McConnell: If Democrats Eliminate Filibuster the Senate Will Be ‘100-Car Pileup’

March 17, 2021 Updated: March 17, 2021

Senate Minority Leader Mitch McConnell (R-Ky.) sent another warning to Democrats about what would happen if they heed the calls from their party to eliminate the Senate filibuster rule, the 60-vote threshold that allows the minority party to have some influence over legislation.

“It would not open up an express lane for the Biden presidency to speed into the history books, the Senate would be more like a 100-car pileup, nothing moving,” said McConnell from the Senate floor Tuesday. “Nobody serving in this chamber can even begin to imagine what a completely scorched earth Senate would look like.”

To pass the Biden administration’s legislative agenda in the coming year and not be impeded by the filibuster requiring Democrats to win over at least 10 Republicans to pass legislation, Sen. Dick Durbin (D-Ill.) called for an end to the rule, reversing his decades-long opinion that it should be kept regardless of the majority party.

“Today’s filibuster throws a system out of balance, giving one half of one branch of government what amounts to veto power over the rest of government. It promotes gridlock, not good governance. As I said, senators don’t have to stand for even one minute,” Durbin said from the Senate floor on Monday.

McConnell said that Democrats are pressuring Durbin and other more moderate Democrats.

“Now, under pressure from the outside, many of our Democratic colleagues are abandoning their stated principles as fast as possible. Yesterday, Sen. Durbin said the filibuster is not a core principle but ‘an off-handed clerical suggestion,’” said McConnell.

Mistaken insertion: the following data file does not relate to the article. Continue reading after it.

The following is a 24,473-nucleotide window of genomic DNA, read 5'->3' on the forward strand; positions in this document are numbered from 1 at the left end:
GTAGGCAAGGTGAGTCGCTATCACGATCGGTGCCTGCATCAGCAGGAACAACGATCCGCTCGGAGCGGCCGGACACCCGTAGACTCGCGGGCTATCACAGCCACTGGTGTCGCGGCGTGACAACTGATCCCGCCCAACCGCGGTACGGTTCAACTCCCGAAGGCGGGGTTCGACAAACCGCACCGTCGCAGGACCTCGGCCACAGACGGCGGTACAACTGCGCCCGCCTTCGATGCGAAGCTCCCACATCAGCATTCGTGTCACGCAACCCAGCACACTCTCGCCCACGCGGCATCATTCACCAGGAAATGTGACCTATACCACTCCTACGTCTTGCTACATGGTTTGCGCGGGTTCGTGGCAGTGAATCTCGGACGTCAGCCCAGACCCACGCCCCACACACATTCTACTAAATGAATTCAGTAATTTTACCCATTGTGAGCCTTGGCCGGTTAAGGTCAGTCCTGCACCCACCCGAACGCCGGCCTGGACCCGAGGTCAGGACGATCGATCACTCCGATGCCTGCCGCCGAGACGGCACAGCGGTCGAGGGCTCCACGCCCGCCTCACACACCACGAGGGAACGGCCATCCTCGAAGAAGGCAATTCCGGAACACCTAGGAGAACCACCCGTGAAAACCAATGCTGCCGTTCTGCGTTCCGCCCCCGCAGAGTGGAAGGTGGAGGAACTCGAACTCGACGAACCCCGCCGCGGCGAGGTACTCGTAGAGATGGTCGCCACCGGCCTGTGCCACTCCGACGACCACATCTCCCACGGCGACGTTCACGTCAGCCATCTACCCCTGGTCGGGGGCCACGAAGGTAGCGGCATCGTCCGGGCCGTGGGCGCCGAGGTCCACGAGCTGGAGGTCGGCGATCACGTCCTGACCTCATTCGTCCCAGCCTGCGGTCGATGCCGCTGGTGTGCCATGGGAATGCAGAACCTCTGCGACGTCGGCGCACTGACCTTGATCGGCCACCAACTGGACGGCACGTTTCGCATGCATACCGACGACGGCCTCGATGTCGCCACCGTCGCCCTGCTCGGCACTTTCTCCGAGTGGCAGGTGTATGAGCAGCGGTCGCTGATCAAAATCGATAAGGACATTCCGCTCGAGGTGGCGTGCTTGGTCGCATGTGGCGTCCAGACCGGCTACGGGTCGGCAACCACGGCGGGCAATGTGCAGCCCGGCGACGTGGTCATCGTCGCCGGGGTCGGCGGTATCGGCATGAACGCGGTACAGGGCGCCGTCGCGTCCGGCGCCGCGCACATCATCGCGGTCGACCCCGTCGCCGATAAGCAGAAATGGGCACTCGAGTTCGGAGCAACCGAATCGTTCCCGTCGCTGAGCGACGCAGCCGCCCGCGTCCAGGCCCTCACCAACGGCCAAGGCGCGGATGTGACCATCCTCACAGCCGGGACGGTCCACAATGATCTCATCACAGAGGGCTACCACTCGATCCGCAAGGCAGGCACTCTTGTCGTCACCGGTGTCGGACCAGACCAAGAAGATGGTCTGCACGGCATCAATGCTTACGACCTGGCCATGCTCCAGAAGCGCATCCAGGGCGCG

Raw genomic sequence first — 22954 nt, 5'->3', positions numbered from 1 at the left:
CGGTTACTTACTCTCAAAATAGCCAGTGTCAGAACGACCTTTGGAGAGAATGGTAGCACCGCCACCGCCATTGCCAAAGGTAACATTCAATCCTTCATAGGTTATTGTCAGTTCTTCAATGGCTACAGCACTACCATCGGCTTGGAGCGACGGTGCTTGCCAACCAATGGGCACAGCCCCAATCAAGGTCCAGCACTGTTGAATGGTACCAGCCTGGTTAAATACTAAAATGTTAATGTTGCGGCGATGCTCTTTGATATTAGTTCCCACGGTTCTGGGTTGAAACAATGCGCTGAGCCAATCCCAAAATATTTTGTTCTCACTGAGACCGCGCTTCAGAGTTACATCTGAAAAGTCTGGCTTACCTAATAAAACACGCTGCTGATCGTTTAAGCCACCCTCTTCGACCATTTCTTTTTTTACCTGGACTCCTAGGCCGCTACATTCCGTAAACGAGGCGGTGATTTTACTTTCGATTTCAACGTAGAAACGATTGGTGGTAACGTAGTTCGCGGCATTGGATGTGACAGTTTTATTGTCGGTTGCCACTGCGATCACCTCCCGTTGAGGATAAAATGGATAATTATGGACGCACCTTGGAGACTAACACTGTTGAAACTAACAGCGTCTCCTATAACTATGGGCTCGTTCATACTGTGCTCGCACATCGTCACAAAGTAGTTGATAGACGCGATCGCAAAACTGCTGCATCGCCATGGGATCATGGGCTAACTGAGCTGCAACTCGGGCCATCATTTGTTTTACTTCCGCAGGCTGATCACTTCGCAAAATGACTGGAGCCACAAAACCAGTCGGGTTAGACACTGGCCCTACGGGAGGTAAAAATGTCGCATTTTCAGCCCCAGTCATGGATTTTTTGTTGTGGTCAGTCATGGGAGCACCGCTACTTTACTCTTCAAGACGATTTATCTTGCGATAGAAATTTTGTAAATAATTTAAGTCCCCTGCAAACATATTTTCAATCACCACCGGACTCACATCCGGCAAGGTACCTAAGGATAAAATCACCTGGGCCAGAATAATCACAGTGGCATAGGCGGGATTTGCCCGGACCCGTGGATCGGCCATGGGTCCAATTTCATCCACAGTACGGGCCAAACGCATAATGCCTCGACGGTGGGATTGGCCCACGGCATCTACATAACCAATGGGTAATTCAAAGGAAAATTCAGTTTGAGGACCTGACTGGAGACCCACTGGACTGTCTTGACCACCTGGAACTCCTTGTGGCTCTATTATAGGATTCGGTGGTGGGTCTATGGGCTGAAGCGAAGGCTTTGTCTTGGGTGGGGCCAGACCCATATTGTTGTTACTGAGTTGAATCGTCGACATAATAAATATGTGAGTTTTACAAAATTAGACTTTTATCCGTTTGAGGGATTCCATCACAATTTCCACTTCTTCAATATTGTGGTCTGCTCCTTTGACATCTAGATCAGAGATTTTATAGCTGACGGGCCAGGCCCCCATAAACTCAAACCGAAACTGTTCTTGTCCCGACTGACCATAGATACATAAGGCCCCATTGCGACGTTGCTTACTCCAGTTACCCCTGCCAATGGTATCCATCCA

While Durbin has changed his stance on the filibuster, Sens. Joe Manchin (D-W.Va.) and Kyrsten Sinema (D-Ariz.) have both recently stated that they would not change their minds and vote to end the rule. McConnell, however, said Democrats are trying to pressure those two senators.

“A number of Senate Democrats are trying to pressure the senior senators from West Virginia and Arizona to abandon their own very recent commitments to honor the central rule of the Senate,” said McConnell.

However, Manchin told reporters Tuesday that he is not being pressured by his party to change his mind on the filibuster because they know his stance.

“I’m just in the same place I’ve always been on the filibuster. That basically I sit in Robert C. Byrd’s seat. There’s not a person that defended the Senate more than he did, that believed in the rules of the Senate and the specific cause of the Senate, which is basically the minority has input because what goes around here comes around here,” said Manchin.

McConnell has repeatedly stated that the Senate is a legislative body that is there to deliberate and cooperates “to ensure that federal laws in our big diverse country earn broad enough buy-in to receive the lasting consent of the governed.”

The former majority leader said he was pressured by former President Donald Trump to abandon the filibuster but he refused, and when President Joe Biden was elected it did not mean that every U.S. voter wants to “transform America” with Democrat policies.

“There was no mandate to completely transform America by the American people on Nov. 3. That may be what a few liberal activists want, but does anyone believe that millions of Americans thought that’s what they were electing?” said McConnell.

The Kentucky senator warned of what would happen if Republicans regained control of the Senate.

“And then there’s a small matter that majorities are actually never permanent,” said McConnell. “But even more dramatic, as soon as Republicans wound up back in the saddle, we wouldn’t just erase every liberal change that hurt the country, we’d strengthen America with all kinds of conservative policies with zero, zero input from the other side.”

He gave examples of the legislative agenda that Republicans would enact if the filibuster is removed and their party gets control of the Senate and House, including defunding Planned Parenthood, strict border control, and strengthening domestic energy policies.